An analysis into the genetic characteristics of 84 individual ancient dogs across America, has suggested that these canines moved across to the continent about 10,000 years ago.
Dogs have been linked with humans for approximately 11,000 – 16,000 years, providing safety and in return food and shelter. This new study suggests they moved across to the Americas later than their human friends did a few thousand years before.
The new study focused on the mitochondrial DNA (mtDNA) of the dogs, which is the first ever done on such a large amount of remains. Researchers used bones from 42 pre-Columbian dogs from three separate sites, as well as sites in Colorado and British Columbia, with a large input from Illinois.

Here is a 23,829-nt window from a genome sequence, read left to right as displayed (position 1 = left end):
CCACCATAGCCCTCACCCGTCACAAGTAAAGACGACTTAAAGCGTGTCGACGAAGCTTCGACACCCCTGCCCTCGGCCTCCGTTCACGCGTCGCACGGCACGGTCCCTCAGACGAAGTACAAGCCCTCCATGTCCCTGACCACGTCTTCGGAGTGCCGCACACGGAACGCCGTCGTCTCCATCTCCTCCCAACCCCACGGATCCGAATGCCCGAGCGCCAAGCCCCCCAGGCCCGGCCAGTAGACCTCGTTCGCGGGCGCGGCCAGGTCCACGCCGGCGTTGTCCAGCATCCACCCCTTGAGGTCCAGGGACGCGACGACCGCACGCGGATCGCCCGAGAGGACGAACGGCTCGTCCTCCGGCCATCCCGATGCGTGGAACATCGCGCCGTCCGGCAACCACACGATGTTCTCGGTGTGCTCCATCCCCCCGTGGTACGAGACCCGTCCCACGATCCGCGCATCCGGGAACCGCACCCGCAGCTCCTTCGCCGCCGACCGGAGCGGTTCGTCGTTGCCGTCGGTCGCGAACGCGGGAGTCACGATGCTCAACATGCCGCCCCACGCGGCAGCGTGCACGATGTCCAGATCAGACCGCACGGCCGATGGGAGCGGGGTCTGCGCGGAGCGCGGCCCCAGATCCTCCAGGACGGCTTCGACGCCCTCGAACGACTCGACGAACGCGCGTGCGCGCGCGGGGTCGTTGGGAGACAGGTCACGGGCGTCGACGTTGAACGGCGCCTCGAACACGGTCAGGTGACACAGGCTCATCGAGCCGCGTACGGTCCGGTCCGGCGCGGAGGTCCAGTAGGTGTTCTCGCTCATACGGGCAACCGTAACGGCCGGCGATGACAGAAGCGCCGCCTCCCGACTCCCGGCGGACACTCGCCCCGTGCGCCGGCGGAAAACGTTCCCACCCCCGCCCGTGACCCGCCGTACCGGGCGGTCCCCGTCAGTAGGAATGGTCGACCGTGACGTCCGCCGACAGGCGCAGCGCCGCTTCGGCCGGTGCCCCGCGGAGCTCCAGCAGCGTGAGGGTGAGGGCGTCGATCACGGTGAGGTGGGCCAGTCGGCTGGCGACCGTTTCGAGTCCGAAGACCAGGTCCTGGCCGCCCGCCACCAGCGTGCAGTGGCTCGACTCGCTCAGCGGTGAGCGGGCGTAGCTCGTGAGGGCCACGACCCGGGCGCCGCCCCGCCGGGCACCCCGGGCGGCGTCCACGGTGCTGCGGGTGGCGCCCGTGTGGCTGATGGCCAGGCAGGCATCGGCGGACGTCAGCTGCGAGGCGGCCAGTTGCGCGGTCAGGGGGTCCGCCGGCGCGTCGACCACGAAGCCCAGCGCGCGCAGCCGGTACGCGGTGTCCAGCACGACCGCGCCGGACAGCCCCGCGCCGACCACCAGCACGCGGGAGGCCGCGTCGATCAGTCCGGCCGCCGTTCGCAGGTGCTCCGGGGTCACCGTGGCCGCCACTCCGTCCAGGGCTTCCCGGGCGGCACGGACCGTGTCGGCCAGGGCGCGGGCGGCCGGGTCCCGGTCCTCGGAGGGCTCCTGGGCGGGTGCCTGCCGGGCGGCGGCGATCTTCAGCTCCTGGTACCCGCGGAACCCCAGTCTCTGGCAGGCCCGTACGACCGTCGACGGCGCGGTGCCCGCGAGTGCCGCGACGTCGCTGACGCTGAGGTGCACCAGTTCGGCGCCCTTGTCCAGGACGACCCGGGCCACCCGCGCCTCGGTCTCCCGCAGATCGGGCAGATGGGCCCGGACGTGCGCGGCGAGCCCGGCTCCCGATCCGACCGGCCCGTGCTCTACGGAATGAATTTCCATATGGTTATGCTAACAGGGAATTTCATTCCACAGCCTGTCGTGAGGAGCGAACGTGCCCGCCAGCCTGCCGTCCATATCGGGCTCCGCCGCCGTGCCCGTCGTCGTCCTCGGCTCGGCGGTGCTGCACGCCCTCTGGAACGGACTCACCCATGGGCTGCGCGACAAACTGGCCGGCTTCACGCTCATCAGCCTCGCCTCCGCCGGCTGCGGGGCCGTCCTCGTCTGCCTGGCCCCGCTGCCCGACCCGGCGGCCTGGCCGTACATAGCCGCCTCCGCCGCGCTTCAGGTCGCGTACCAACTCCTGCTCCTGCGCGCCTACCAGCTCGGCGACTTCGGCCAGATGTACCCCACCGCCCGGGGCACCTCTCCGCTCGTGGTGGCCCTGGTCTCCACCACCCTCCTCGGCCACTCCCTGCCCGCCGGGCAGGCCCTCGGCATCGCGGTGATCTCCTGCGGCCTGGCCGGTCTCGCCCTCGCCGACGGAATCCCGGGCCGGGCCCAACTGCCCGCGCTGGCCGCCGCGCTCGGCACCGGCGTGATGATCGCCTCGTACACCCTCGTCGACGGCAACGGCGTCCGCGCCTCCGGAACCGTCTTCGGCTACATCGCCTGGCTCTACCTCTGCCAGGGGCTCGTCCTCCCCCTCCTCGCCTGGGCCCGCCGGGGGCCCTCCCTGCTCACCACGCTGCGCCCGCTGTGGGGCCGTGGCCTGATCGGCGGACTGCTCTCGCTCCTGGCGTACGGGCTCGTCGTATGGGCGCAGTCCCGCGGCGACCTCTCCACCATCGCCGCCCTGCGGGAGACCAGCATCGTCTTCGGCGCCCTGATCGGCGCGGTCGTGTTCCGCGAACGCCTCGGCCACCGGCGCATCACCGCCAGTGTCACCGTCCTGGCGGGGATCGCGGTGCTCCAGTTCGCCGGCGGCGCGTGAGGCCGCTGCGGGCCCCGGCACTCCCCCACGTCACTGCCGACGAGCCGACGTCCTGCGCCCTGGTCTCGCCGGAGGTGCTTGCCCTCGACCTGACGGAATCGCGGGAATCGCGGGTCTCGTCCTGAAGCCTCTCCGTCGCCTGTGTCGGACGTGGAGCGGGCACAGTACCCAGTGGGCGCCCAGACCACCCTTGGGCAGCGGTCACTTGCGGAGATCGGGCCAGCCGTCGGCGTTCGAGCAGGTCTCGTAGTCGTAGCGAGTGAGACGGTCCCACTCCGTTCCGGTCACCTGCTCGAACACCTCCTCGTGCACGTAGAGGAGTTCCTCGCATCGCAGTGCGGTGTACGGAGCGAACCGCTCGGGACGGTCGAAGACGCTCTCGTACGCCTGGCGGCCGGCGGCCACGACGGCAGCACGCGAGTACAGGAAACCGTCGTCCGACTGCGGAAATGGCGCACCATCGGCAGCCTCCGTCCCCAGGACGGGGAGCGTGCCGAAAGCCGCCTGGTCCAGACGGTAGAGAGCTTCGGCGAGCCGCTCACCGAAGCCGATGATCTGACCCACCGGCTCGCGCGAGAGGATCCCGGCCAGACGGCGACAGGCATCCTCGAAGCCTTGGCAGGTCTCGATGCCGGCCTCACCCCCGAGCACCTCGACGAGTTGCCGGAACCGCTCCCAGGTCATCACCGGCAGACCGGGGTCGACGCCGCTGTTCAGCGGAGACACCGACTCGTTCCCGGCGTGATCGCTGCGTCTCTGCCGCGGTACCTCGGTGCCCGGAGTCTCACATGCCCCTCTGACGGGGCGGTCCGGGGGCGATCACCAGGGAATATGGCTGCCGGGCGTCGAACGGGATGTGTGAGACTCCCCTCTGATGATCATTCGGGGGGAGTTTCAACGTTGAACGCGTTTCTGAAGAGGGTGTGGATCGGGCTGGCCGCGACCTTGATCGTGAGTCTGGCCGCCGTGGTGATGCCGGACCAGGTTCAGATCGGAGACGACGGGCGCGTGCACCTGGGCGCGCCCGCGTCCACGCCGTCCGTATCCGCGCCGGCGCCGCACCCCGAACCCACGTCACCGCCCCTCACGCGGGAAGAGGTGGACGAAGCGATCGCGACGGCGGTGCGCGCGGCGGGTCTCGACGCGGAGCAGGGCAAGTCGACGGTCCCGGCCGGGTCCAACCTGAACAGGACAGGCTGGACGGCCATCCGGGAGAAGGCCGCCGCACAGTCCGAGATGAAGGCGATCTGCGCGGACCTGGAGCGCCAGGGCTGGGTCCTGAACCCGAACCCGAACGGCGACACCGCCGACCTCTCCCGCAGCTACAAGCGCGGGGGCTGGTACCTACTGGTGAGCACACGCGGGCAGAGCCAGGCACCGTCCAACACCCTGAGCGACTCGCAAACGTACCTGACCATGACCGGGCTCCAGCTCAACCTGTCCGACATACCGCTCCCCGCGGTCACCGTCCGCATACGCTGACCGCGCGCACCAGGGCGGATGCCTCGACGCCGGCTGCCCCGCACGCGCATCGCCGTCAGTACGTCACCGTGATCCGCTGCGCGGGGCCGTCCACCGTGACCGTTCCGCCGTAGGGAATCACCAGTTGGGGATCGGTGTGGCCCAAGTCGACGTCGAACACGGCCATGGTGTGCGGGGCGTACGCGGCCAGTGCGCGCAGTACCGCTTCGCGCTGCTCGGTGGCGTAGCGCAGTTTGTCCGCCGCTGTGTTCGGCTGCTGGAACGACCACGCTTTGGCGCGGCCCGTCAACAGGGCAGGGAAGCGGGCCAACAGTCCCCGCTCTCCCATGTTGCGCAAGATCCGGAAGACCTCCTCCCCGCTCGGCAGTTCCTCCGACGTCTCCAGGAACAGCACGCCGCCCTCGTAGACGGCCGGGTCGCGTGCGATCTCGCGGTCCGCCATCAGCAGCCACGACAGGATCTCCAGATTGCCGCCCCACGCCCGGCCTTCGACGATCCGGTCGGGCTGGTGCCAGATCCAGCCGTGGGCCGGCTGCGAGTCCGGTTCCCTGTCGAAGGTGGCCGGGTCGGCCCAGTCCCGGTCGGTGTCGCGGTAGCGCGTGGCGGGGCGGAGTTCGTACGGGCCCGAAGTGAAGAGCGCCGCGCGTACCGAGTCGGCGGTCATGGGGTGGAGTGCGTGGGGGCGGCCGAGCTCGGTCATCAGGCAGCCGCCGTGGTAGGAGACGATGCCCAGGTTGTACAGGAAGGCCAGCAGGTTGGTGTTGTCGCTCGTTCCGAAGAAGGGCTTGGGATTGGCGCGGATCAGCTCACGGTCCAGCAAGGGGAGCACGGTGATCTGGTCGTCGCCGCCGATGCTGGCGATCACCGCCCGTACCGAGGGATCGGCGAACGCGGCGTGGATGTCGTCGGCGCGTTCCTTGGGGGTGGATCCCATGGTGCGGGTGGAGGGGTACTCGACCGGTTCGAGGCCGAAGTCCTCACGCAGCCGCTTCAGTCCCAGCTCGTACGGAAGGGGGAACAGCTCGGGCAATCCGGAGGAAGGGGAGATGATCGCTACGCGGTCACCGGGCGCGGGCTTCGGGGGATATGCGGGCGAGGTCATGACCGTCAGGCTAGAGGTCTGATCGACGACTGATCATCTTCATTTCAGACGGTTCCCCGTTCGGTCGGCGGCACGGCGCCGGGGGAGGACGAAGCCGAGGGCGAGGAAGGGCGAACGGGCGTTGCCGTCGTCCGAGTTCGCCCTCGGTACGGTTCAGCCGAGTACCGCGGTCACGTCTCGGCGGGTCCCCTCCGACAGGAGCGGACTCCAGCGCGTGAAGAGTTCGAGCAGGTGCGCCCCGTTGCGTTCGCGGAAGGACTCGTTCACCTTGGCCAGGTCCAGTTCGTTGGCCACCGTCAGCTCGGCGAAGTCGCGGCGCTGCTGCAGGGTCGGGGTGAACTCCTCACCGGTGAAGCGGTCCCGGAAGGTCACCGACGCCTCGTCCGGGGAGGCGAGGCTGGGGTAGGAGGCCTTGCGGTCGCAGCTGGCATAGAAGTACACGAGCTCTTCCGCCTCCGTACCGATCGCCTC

One of the biggest ancient dog burial sites is in the Janey B. Goode site in Illinois. Located near the ancient city of Cahokia inhabited over 1,000 years ago. Dog remains at these sites were ceremonially buried where some were burned, some buried back-to-back and others found among food deposits suggesting occasional consumption.
Researchers discovered four never-before-seen characteristics in the analysis, which suggested a greater diversity of ancient dogs in the Americas than previously theorised. Some samples even had links to American wolves, suggesting some were domesticated there or bred with ancient dogs.
For more info check out the Journal of Human Evolution